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Re: Why pay tax? When , none of the money goes to legal aid?

Posted by satori on February 03, 1999 at 18:09:51:

In Reply to: Re: Why pay tax? When , none of the money goes to legal aid? posted by Nick (see My My My, below) on February 03, 1999 at 15:34:59:

I have some theories about how a tenant might be able to get justice in some
landlord and tenant disputes. Most Americans I think 1 in 4 or more have
a home based business. Why can't the tenant sue if they fall under
the law to file claims under RICO.Becuase a company can sue
another company under RICO. Most of the stuff I seen in
RICO caess was that involoving landlord disputes with other
realty agencies ectera and from what I have been reading
in the Voice and hearing at the last DHCR hearings I went to
fear is at the root of all overcharges in Rent stabilized housing
in NYC. I also bet that the tenant pays more in legal fees
then the typical landlord here in NYC, The landlord
probably has one law form handle all the evictions
at a set fee regardless of the amont of tenants they
drag into court.I don't know if anyone
ever researched that question. When, I was at the
last DHCR hearings one landlord was crying about how expensive his
legal fees were. I think , they should be forced to make
it a public record things like that( there legal expenses) so people
can have some idea, what sort of housing
situation they are getting into.

: : Why should anyone pay tax, when the government does not pay for programs
: : to help the "social condition"? like (legal aid) It seems to me that they get
: : at least 50% percent of the estate of everyone that dies in this country
: : by will or other means one way or another. And they provide nothing as far as social
: : services, as far as providing legal aid that is needed by tenants that
: : are bothered by landlords.I find the whole thing a sham. A landlord charges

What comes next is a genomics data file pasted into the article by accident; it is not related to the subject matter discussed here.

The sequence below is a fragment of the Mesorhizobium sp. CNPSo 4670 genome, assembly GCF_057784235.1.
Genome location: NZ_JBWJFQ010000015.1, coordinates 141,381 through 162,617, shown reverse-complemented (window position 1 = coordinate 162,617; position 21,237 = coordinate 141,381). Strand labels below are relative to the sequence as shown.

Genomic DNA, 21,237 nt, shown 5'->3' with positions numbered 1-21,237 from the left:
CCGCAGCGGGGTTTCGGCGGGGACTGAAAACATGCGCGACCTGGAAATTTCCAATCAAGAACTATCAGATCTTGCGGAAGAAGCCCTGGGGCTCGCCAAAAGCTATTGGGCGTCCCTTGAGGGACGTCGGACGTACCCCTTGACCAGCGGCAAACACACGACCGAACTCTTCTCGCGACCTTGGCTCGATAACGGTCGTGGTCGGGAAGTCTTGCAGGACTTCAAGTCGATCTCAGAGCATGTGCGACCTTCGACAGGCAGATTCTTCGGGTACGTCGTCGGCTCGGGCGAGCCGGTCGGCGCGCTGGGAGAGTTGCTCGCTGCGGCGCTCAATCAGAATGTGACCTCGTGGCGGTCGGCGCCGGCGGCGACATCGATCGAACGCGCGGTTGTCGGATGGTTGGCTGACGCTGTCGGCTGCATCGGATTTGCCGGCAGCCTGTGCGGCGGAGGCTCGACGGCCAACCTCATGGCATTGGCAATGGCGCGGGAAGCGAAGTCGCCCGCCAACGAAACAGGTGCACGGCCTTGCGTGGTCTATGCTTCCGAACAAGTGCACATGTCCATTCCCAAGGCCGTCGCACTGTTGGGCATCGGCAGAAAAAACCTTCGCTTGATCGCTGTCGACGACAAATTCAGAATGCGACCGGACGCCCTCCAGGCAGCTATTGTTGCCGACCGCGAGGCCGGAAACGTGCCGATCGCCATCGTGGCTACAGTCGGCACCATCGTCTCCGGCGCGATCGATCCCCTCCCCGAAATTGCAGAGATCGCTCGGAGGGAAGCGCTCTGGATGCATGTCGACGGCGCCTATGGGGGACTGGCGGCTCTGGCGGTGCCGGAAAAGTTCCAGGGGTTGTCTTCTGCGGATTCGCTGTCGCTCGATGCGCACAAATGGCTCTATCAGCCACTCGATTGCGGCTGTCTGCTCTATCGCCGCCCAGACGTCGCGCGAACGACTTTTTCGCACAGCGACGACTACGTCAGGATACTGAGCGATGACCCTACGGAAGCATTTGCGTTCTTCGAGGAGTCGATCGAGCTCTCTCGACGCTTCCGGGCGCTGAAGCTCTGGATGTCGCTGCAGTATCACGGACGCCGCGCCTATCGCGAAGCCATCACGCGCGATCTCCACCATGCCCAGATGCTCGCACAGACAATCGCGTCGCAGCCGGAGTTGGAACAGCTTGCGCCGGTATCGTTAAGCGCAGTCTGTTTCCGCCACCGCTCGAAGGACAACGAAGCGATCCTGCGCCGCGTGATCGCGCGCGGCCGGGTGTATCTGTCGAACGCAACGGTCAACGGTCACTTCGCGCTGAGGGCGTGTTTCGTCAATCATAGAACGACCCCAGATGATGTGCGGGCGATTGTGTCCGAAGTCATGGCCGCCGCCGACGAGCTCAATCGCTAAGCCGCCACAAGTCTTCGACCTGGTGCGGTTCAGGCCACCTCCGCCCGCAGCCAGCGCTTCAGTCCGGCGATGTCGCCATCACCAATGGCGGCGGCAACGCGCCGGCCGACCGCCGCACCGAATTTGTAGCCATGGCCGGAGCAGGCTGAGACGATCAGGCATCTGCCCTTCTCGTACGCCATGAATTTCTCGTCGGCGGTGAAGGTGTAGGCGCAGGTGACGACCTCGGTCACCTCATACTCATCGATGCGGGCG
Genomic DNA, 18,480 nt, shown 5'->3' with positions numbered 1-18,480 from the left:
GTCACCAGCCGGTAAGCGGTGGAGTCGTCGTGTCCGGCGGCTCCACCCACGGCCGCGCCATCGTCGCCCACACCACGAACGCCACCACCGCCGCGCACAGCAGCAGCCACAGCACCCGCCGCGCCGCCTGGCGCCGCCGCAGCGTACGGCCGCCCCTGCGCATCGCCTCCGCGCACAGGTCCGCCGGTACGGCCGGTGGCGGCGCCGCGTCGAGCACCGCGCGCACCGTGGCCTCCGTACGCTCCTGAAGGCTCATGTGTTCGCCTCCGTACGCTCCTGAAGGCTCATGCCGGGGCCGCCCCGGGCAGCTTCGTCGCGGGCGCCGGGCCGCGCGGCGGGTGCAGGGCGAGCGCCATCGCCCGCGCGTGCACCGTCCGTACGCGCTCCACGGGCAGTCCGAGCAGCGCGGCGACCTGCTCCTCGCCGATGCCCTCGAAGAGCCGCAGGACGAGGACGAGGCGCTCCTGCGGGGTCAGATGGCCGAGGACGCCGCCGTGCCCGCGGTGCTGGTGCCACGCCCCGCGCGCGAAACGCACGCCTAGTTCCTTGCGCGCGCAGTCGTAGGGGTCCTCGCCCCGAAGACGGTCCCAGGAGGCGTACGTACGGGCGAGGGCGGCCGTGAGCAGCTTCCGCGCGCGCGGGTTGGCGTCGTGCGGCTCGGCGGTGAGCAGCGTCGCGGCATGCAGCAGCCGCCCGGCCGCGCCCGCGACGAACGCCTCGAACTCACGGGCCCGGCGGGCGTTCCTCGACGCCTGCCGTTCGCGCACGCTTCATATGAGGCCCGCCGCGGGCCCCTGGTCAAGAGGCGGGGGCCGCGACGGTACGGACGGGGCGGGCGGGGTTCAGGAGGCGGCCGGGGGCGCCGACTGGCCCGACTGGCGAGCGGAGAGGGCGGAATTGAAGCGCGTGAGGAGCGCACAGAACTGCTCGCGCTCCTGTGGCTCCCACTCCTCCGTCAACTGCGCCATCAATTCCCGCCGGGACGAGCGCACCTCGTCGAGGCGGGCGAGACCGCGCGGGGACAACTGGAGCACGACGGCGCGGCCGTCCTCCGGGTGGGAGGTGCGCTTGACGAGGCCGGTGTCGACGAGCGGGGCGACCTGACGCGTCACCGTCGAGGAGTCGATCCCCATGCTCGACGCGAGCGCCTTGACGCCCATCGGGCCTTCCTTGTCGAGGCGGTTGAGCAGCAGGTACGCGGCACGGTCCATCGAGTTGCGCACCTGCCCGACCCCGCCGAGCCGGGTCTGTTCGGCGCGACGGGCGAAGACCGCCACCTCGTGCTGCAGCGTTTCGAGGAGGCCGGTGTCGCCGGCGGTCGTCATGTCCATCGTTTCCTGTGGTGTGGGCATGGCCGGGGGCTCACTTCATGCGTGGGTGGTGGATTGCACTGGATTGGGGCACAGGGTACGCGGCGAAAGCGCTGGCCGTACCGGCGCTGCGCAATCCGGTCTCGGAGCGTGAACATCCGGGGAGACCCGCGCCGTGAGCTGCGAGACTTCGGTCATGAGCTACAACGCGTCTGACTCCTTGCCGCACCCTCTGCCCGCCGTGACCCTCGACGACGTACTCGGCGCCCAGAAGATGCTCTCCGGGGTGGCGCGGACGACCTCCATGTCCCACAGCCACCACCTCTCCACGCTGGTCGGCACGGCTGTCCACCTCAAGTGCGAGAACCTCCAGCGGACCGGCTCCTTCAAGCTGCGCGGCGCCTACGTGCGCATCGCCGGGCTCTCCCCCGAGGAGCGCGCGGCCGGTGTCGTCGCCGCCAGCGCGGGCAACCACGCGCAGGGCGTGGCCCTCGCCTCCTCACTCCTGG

: : most of the money a person would have for rent, then when he questions
: : it he has to have millons of dollars to sue the city the state, and the
: : landlord what a sham.

: First, only the top one-half of the top one percent of all estates are subject to the federal estate tax. The bottom 99.5% are not, courtesy of the unified credit ($650,000 now, I believe). But you do get some substantial benefits from the tax system: public transportation, medical research, etc. Second, your quite apt observation about how our legal system tilts to favor entrenched wealth applies to far more than landlord/tenant disputes. Just ask any public defender who's tried to defend someone facing the death penalty. Well-off interests have always used the legal system to further their aims over the less well-off. Perversely, the tax system actually subsidizes landlord litigation against tenants. Landlords generally can deduct these legal fees as ordinary and necessary business expenses under Internal Revenue Code section 162. Residential tenants cannot. For them, legal fees are non-deductible capital expenditures. And if you're defending a lease, you'll never get any tax benefit from them (unlike a house, where at least the owner can increase his basis in the house and recover these costs when he sells the house). Poor people get trodden upon by the legal system every day (just talk to any public defender who's defended someone facing the death penalty). Perhaps a narrow solution would be to equalize the tax treatment of legal fees: make them entirely non-deductible. While not eliminating landlord abuse of the legal system, it would make it more expensive for them to litigate (by their marginal tax rate).

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